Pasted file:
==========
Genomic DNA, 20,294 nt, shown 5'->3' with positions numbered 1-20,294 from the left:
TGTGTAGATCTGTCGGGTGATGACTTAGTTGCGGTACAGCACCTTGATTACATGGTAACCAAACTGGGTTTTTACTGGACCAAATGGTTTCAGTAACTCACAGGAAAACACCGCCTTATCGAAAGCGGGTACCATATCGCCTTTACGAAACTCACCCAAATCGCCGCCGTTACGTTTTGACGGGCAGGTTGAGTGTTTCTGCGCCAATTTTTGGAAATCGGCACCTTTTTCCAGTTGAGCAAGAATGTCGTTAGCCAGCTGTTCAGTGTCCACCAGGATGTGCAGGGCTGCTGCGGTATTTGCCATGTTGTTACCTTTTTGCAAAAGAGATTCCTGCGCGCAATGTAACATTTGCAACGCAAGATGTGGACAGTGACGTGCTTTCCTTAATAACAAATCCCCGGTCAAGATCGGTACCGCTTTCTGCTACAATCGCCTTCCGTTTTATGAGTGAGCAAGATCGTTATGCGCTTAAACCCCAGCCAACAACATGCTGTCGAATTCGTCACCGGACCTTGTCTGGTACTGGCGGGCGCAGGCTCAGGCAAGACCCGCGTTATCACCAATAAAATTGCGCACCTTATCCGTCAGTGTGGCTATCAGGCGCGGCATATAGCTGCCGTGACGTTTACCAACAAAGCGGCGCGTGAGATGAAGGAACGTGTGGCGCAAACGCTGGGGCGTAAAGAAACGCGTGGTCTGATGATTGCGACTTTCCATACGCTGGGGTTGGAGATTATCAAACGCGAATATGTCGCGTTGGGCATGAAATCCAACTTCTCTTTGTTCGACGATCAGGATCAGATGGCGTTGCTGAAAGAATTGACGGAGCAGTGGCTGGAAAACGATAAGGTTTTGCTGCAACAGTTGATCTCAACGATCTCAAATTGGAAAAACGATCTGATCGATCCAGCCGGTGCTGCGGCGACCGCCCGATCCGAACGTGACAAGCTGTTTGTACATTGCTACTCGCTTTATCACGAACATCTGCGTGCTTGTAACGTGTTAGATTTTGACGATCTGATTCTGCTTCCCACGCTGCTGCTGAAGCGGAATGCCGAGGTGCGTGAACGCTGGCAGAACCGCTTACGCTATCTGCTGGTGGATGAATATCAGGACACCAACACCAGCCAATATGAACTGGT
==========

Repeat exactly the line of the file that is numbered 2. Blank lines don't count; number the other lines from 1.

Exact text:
TGTGTAGATCTGTCGGGTGATGACTTAGTTGCGGTACAGCACCTTGATTACATGGTAACCAAACTGGGTTTTTACTGGACCAAATGGTTTCAGTAACTCACAGGAAAACACCGCCTTATCGAAAGCGGGTACCATATCGCCTTTACGAAACTCACCCAAATCGCCGCCGTTACGTTTTGACGGGCAGGTTGAGTGTTTCTGCGCCAATTTTTGGAAATCGGCACCTTTTTCCAGTTGAGCAAGAATGTCGTTAGCCAGCTGTTCAGTGTCCACCAGGATGTGCAGGGCTGCTGCGGTATTTGCCATGTTGTTACCTTTTTGCAAAAGAGATTCCTGCGCGCAATGTAACATTTGCAACGCAAGATGTGGACAGTGACGTGCTTTCCTTAATAACAAATCCCCGGTCAAGATCGGTACCGCTTTCTGCTACAATCGCCTTCCGTTTTATGAGTGAGCAAGATCGTTATGCGCTTAAACCCCAGCCAACAACATGCTGTCGAATTCGTCACCGGACCTTGTCTGGTACTGGCGGGCGCAGGCTCAGGCAAGACCCGCGTTATCACCAATAAAATTGCGCACCTTATCCGTCAGTGTGGCTATCAGGCGCGGCATATAGCTGCCGTGACGTTTACCAACAAAGCGGCGCGTGAGATGAAGGAACGTGTGGCGCAAACGCTGGGGCGTAAAGAAACGCGTGGTCTGATGATTGCGACTTTCCATACGCTGGGGTTGGAGATTATCAAACGCGAATATGTCGCGTTGGGCATGAAATCCAACTTCTCTTTGTTCGACGATCAGGATCAGATGGCGTTGCTGAAAGAATTGACGGAGCAGTGGCTGGAAAACGATAAGGTTTTGCTGCAACAGTTGATCTCAACGATCTCAAATTGGAAAAACGATCTGATCGATCCAGCCGGTGCTGCGGCGACCGCCCGATCCGAACGTGACAAGCTGTTTGTACATTGCTACTCGCTTTATCACGAACATCTGCGTGCTTGTAACGTGTTAGATTTTGACGATCTGATTCTGCTTCCCACGCTGCTGCTGAAGCGGAATGCCGAGGTGCGTGAACGCTGGCAGAACCGCTTACGCTATCTGCTGGTGGATGAATATCAGGACACCAACACCAGCCAATATGAACTGGT